Iowa Motorcycle Insurance

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From Mississippi and Missouri river runs to the scenic destinations like Council Bluffs, Iowa offers some great riding for motorcyclists of all breeds, be they sport riders or cruiser-mounted bikers.

The state of Iowa requires that all riders be able to show proof of financial responsibility after an accident. That is somewhat unique, since proof does not have to be on hand at the time of an accident, but afterward. The proof does not necessarily have to be in the form of standard motorcycle insurance, it can be a bond filed with the state or one of several other options; however, motorcycle insurance is the least expensive option.

Iowa is an ”at fault” state, which means that, in the wake of an accident, recovery is based on “provable negligence”–basically, this means that the person found to be at fault in the accident–or their insurance company–is responsible for paying the damages to the other party.

Minimum Motorcycle Insurance:  Iowa

Iowa’s mandatory motorcycle insurance laws require that riders have a policy with these minimum limits:

  • $25,000 for death or bodily injury to one person
  • $40,000 for death or bodily injury to two or more persons
  • $15,000 for damage or destruction of property

You can see that these caps are fairly low, as compared to the medical costs and property damage for which you could find yourself responsible in the wake of an accident. What’s more, this is only liability coverage, which will not protect yourself or your bike.

Recommended Motorcycle Coverage

Liability coverage, of course, only covers your financial responsible for damages to other parties in an accident–it does nothing to protect you or your bike. For this, you’ll need additional coverage.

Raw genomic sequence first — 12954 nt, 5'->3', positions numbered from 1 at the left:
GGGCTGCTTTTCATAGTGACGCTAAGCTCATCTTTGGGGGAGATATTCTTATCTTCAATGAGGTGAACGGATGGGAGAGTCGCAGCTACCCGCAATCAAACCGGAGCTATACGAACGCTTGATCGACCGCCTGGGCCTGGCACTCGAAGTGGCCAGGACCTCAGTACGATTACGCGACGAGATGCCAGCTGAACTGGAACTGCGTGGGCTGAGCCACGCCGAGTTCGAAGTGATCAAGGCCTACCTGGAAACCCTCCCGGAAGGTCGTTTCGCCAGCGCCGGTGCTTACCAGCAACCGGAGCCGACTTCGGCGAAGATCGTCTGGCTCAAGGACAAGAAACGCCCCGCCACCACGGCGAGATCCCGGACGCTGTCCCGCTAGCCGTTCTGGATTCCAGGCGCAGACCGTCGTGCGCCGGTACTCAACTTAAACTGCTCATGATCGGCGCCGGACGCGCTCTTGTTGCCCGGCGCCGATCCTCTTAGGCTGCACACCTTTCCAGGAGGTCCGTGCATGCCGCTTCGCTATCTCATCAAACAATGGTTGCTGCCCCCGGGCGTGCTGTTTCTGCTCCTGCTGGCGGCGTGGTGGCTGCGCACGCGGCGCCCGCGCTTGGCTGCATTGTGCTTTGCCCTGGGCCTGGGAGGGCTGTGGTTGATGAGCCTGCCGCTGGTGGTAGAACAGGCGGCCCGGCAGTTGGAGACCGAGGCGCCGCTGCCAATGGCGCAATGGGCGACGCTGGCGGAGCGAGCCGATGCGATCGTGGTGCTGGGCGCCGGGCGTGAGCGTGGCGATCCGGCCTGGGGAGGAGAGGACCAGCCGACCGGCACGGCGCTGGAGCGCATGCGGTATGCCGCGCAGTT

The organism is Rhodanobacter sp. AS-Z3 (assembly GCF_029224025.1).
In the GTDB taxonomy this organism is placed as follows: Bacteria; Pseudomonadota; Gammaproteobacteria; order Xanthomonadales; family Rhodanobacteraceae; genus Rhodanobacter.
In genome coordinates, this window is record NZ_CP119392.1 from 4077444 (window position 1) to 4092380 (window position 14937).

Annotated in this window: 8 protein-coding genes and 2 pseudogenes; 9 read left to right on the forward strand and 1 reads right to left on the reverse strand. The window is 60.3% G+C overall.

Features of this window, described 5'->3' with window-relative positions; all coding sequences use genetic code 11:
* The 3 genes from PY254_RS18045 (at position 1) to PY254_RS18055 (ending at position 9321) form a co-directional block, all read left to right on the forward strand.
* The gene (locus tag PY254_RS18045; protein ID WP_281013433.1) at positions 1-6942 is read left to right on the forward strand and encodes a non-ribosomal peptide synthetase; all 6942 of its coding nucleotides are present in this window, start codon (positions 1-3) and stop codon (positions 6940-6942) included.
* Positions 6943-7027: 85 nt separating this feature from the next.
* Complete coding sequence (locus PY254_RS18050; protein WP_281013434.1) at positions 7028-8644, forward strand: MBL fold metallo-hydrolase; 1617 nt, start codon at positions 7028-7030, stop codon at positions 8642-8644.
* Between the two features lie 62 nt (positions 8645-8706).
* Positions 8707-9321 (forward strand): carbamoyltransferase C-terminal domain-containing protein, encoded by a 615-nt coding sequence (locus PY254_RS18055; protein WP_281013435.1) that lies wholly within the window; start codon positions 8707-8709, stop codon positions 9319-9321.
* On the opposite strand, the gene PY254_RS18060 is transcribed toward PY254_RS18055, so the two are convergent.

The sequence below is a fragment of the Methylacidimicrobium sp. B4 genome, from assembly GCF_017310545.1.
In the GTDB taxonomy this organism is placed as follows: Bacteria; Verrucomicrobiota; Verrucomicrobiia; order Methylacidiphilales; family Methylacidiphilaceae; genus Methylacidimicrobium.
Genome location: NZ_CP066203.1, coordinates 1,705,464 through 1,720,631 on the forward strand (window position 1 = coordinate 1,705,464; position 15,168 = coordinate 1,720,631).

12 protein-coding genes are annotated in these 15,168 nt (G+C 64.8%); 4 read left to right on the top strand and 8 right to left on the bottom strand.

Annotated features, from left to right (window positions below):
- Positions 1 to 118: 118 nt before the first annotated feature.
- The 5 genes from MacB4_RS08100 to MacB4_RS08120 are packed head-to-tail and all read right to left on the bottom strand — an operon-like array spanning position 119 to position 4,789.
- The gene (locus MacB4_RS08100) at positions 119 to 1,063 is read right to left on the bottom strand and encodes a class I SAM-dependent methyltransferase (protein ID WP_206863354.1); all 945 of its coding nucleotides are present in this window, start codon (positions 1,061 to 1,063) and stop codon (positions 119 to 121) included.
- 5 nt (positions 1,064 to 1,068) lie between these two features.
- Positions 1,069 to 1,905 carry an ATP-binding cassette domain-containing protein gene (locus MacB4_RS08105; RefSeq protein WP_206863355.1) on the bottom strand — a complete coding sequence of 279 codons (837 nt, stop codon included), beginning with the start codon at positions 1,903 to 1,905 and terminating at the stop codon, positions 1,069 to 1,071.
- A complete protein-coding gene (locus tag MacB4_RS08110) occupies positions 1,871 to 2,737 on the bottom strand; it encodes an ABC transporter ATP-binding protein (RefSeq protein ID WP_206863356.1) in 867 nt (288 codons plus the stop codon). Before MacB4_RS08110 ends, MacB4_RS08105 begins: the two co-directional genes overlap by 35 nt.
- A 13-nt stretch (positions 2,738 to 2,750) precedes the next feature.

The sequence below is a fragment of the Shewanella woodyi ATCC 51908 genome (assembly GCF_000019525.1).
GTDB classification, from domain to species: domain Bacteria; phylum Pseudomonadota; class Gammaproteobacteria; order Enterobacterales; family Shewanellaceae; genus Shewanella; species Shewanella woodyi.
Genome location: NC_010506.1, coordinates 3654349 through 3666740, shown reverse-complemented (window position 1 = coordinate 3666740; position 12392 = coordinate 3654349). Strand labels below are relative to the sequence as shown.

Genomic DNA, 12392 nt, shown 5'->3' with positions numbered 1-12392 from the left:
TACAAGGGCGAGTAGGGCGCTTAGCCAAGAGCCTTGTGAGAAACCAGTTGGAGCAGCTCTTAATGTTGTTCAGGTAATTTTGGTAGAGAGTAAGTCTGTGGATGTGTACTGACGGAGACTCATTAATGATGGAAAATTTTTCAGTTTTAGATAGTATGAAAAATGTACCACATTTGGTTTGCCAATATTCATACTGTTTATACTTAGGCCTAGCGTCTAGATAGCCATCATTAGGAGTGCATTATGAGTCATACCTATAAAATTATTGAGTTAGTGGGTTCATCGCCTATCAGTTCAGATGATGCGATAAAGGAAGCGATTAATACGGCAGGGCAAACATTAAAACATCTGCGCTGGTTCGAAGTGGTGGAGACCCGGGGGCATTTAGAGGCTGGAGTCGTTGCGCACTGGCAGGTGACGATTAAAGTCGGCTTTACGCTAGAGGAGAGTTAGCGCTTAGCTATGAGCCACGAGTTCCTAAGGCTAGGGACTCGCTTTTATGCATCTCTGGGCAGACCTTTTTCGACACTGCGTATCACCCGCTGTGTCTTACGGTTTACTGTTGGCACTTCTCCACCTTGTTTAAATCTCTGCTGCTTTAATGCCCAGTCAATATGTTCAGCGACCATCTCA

Collision:  this coverage reimburses you for damage to your bike caused by a collision with another vehicle or stationary object, like a tree or fence post.  Without it, you could be out the entire value of your machine if it’s damaged in an accident.

Uninsured Motorist:   at any given time, 9.7 percent of the drivers in Iowa do not have car or motorcycle insurance. Given that you have a near 1-in-10 chance of being involved in an accident with an uninsured driver, you can see why you need this type of coverage. As if worrying about uninsured drivers isn’t enough, you have to be aware of under-insured drivers. An uninsured/under-insured motorist policy protects you in either case.

Comprehensive:  this kicks in where collision leaves off.  It protects your bike in non-collision situations, such as damaged caused by fire, wind, water, theft, or vandalism.

Getting Insured:  Online!

We have an easy to use tool you can use to compare coverage options and rates. All you have to do is enter your zip code and you’ll find reliable companies like Progressive, Geico, Dairyland, and more, who insure riders in your area. Follow this link to get your instant, free, no obligation quotes.

Iowa Rates and Policies

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Iowa Motorcycle Law

According to Iowa HF290:

”Motorcycle means every motor vehicle having a saddle or seat for the use of the rider and designed to travel on not more than three wheels in contact with the ground and capable of operating at a speed in excess of thirty miles per hour on level ground unassisted by human power including a motor scooter but excluding a tractor and a motorized bicycle.”

Street Legal Motorcycle Equipment:  Iowa

Iowa does have a few crowded urban areas, but for the most part the state is wide open country. Riding opportunities like that are hard to pass up. Whether you are going to be competing with a large amount of traffic or not, your bike needs to be street legal at all times. In Iowa, the equipment you and your bike need to be street legal includes:

  • Eye protection: not required.
  • Handlebar height: no restrictions.
  • Helmet: not required.
  • Mirrors: only one is required.
  • Turn Signals: not required.
  • Passenger Seat and Passenger Footrests: required if carrying a passenger. No restrictions on a passenger’s age.
  • Headlight: required for bikes built after 1976. A modulating daytime headlight can be used.
  • Muffler: required, but there are no acoustical limits.
  • Safety Inspection: not required.